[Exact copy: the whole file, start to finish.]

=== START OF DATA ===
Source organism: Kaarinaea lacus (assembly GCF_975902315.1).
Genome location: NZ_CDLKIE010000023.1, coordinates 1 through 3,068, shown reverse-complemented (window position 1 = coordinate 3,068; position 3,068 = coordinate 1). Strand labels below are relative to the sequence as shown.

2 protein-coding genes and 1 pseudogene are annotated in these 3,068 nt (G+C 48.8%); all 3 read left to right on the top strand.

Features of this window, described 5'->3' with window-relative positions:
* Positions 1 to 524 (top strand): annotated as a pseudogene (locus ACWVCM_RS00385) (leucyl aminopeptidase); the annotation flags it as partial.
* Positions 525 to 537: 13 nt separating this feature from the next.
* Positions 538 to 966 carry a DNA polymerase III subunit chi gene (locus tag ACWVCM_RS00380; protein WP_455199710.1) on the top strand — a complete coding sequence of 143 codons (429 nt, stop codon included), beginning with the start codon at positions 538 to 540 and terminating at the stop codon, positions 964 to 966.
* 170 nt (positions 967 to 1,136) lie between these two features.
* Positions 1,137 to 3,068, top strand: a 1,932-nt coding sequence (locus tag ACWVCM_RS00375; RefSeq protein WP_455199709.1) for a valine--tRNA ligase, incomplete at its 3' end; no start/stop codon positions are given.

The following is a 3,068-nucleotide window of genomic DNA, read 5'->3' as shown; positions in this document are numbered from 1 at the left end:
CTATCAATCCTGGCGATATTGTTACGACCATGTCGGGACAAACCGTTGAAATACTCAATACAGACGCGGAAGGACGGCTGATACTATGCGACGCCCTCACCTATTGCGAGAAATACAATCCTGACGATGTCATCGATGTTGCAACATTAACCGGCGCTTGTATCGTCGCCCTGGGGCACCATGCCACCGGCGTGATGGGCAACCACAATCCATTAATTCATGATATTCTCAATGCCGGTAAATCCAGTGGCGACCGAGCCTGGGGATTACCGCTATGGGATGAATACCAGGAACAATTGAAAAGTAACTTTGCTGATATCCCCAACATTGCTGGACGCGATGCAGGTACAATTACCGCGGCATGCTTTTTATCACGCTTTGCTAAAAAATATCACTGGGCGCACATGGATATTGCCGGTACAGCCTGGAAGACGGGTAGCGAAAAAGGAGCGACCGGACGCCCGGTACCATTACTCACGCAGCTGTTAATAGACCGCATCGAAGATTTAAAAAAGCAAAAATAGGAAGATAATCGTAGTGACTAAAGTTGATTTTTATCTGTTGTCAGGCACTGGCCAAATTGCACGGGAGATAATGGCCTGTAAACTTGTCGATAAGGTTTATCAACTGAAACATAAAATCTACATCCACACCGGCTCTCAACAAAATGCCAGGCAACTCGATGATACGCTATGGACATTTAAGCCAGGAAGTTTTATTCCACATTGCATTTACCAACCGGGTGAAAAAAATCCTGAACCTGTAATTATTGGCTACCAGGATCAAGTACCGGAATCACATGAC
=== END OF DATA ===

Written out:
Source organism: Kaarinaea lacus (assembly GCF_975902315.1).
Genome location: NZ_CDLKIE010000023.1, coordinates 1 through 3,068, shown reverse-complemented (window position 1 = coordinate 3,068; position 3,068 = coordinate 1). Strand labels below are relative to the sequence as shown.

2 protein-coding genes and 1 pseudogene are annotated in these 3,068 nt (G+C 48.8%); all 3 read left to right on the top strand.

Features of this window, described 5'->3' with window-relative positions:
* Positions 1 to 524 (top strand): annotated as a pseudogene (locus ACWVCM_RS00385) (leucyl aminopeptidase); the annotation flags it as partial.
* Positions 525 to 537: 13 nt separating this feature from the next.
* Positions 538 to 966 carry a DNA polymerase III subunit chi gene (locus tag ACWVCM_RS00380; protein WP_455199710.1) on the top strand — a complete coding sequence of 143 codons (429 nt, stop codon included), beginning with the start codon at positions 538 to 540 and terminating at the stop codon, positions 964 to 966.
* 170 nt (positions 967 to 1,136) lie between these two features.
* Positions 1,137 to 3,068, top strand: a 1,932-nt coding sequence (locus tag ACWVCM_RS00375; RefSeq protein WP_455199709.1) for a valine--tRNA ligase, incomplete at its 3' end; no start/stop codon positions are given.

The following is a 3,068-nucleotide window of genomic DNA, read 5'->3' as shown; positions in this document are numbered from 1 at the left end:
CTATCAATCCTGGCGATATTGTTACGACCATGTCGGGACAAACCGTTGAAATACTCAATACAGACGCGGAAGGACGGCTGATACTATGCGACGCCCTCACCTATTGCGAGAAATACAATCCTGACGATGTCATCGATGTTGCAACATTAACCGGCGCTTGTATCGTCGCCCTGGGGCACCATGCCACCGGCGTGATGGGCAACCACAATCCATTAATTCATGATATTCTCAATGCCGGTAAATCCAGTGGCGACCGAGCCTGGGGATTACCGCTATGGGATGAATACCAGGAACAATTGAAAAGTAACTTTGCTGATATCCCCAACATTGCTGGACGCGATGCAGGTACAATTACCGCGGCATGCTTTTTATCACGCTTTGCTAAAAAATATCACTGGGCGCACATGGATATTGCCGGTACAGCCTGGAAGACGGGTAGCGAAAAAGGAGCGACCGGACGCCCGGTACCATTACTCACGCAGCTGTTAATAGACCGCATCGAAGATTTAAAAAAGCAAAAATAGGAAGATAATCGTAGTGACTAAAGTTGATTTTTATCTGTTGTCAGGCACTGGCCAAATTGCACGGGAGATAATGGCCTGTAAACTTGTCGATAAGGTTTATCAACTGAAACATAAAATCTACATCCACACCGGCTCTCAACAAAATGCCAGGCAACTCGATGATACGCTATGGACATTTAAGCCAGGAAGTTTTATTCCACATTGCATTTACCAACCGGGTGAAAAAAATCCTGAACCTGTAATTATTGGCTACCAGGATCAAGTACCGGAATCACATGAC